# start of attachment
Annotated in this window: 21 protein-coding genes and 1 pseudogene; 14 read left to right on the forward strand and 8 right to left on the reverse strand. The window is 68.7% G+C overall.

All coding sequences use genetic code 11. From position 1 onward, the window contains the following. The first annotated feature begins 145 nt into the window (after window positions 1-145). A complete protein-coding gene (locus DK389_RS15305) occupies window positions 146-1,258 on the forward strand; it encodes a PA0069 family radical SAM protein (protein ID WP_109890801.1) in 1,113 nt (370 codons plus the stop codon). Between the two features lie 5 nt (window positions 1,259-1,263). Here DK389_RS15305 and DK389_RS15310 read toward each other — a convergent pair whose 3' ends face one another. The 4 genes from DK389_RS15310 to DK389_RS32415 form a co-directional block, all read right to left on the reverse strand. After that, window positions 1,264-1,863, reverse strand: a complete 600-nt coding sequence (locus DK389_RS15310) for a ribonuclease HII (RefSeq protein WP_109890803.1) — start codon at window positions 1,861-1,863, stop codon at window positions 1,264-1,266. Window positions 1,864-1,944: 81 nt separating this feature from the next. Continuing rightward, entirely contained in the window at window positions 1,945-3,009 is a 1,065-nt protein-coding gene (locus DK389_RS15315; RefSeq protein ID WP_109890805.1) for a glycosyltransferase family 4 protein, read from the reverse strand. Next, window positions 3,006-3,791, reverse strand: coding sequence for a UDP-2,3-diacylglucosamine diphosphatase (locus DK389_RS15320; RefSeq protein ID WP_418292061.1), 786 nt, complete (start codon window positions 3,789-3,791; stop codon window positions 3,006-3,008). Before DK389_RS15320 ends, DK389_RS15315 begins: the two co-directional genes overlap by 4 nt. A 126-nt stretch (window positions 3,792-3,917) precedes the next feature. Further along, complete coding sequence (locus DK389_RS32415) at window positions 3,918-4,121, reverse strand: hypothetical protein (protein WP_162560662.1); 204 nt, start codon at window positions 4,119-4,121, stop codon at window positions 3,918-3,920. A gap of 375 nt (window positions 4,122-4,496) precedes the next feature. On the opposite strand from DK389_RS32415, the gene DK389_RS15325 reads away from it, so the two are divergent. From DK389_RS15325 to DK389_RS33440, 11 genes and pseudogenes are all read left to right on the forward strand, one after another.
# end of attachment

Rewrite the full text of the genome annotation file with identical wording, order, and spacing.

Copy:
Annotated in this window: 21 protein-coding genes and 1 pseudogene; 14 read left to right on the forward strand and 8 right to left on the reverse strand. The window is 68.7% G+C overall.

All coding sequences use genetic code 11. From position 1 onward, the window contains the following. The first annotated feature begins 145 nt into the window (after window positions 1-145). A complete protein-coding gene (locus DK389_RS15305) occupies window positions 146-1,258 on the forward strand; it encodes a PA0069 family radical SAM protein (protein ID WP_109890801.1) in 1,113 nt (370 codons plus the stop codon). Between the two features lie 5 nt (window positions 1,259-1,263). Here DK389_RS15305 and DK389_RS15310 read toward each other — a convergent pair whose 3' ends face one another. The 4 genes from DK389_RS15310 to DK389_RS32415 form a co-directional block, all read right to left on the reverse strand. After that, window positions 1,264-1,863, reverse strand: a complete 600-nt coding sequence (locus DK389_RS15310) for a ribonuclease HII (RefSeq protein WP_109890803.1) — start codon at window positions 1,861-1,863, stop codon at window positions 1,264-1,266. Window positions 1,864-1,944: 81 nt separating this feature from the next. Continuing rightward, entirely contained in the window at window positions 1,945-3,009 is a 1,065-nt protein-coding gene (locus DK389_RS15315; RefSeq protein ID WP_109890805.1) for a glycosyltransferase family 4 protein, read from the reverse strand. Next, window positions 3,006-3,791, reverse strand: coding sequence for a UDP-2,3-diacylglucosamine diphosphatase (locus DK389_RS15320; RefSeq protein ID WP_418292061.1), 786 nt, complete (start codon window positions 3,789-3,791; stop codon window positions 3,006-3,008). Before DK389_RS15320 ends, DK389_RS15315 begins: the two co-directional genes overlap by 4 nt. A 126-nt stretch (window positions 3,792-3,917) precedes the next feature. Further along, complete coding sequence (locus DK389_RS32415) at window positions 3,918-4,121, reverse strand: hypothetical protein (protein WP_162560662.1); 204 nt, start codon at window positions 4,119-4,121, stop codon at window positions 3,918-3,920. A gap of 375 nt (window positions 4,122-4,496) precedes the next feature. On the opposite strand from DK389_RS32415, the gene DK389_RS15325 reads away from it, so the two are divergent. From DK389_RS15325 to DK389_RS33440, 11 genes and pseudogenes are all read left to right on the forward strand, one after another.